Going back to the front, there are three USB ports there as well, which can help you pair your phones via Android Auto or Apple CarPlay, as well as charge them. A wireless charging tray is additionally on the SX. The infotainment on the Sorento is predicated on an eight-inch touchscreen; Bluetooth connectivity is available should you need it. Your music or content will find expression on four woofers plus two tweeters.
In front of the driver is a 12.3-inch all-digital instrument cluster. My favorite part of this feature is a very thoughtful, intuitive safety touch. When you engage the left turn signal, the circular speedometer image switches to footage of the left side of the vehicle (through a camera mounted on the sideview mirror). When you switch the right turn signal on, the rev counter will display footage of the right side of the vehicle. It saved me from a potential collision once, when a motorcycle rider was sidling up to the side of the SUV and was in my blind spot until he showed up on the camera (and the blind spot detector icon on the sideview mirror was lit up).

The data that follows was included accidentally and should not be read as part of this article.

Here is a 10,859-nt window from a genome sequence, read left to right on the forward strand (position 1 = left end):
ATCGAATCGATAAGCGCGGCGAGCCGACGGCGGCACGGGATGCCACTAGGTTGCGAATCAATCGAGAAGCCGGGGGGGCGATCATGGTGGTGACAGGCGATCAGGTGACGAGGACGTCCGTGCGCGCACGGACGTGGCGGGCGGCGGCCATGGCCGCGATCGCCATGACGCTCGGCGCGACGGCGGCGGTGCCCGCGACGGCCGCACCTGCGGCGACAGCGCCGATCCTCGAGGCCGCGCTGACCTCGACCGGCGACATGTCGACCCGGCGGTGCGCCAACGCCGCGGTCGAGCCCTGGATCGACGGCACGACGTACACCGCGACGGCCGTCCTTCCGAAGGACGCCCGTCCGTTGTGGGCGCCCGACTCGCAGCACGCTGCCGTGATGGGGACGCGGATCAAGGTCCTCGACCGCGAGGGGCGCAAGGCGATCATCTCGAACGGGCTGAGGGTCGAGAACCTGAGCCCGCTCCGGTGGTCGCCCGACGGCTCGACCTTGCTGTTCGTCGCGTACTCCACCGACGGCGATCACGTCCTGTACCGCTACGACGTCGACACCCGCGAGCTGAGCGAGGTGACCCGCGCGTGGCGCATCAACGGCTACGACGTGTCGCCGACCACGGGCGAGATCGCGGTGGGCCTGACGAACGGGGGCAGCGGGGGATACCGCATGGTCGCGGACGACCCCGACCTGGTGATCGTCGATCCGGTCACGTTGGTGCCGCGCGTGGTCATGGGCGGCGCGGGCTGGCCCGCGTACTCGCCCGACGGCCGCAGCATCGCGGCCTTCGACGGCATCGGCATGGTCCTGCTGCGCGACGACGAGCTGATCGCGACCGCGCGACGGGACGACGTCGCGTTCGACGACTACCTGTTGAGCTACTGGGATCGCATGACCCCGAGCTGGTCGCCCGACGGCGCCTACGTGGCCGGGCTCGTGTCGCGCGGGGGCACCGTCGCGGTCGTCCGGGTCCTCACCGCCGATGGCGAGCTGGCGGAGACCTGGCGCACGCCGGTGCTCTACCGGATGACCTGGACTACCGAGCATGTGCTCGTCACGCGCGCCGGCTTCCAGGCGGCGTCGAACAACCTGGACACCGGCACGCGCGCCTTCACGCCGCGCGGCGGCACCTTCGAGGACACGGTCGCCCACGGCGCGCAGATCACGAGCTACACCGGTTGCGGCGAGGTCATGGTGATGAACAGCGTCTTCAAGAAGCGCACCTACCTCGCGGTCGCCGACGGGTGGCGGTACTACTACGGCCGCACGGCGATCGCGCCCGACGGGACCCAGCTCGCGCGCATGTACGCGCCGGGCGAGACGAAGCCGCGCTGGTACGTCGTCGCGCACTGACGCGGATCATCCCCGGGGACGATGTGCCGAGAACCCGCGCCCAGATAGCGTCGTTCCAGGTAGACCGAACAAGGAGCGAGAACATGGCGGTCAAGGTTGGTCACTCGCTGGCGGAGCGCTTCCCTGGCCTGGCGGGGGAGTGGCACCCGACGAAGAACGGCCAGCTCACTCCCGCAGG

Therein lies the strongest, most valuable trait of the Sorento — its considerable suite of safety measures. There’s a robust lane-keeping assistant, forward collision avoidance, rear cross traffic alert, 360-degree camera coverage (with a simulated top-view function that’s perfect when parking), and a wealth of other niceties that, again, help to endear this Kia to all who ride it.
If you’re looking at this segment and price point, now’s the time to add the Sorento to your list.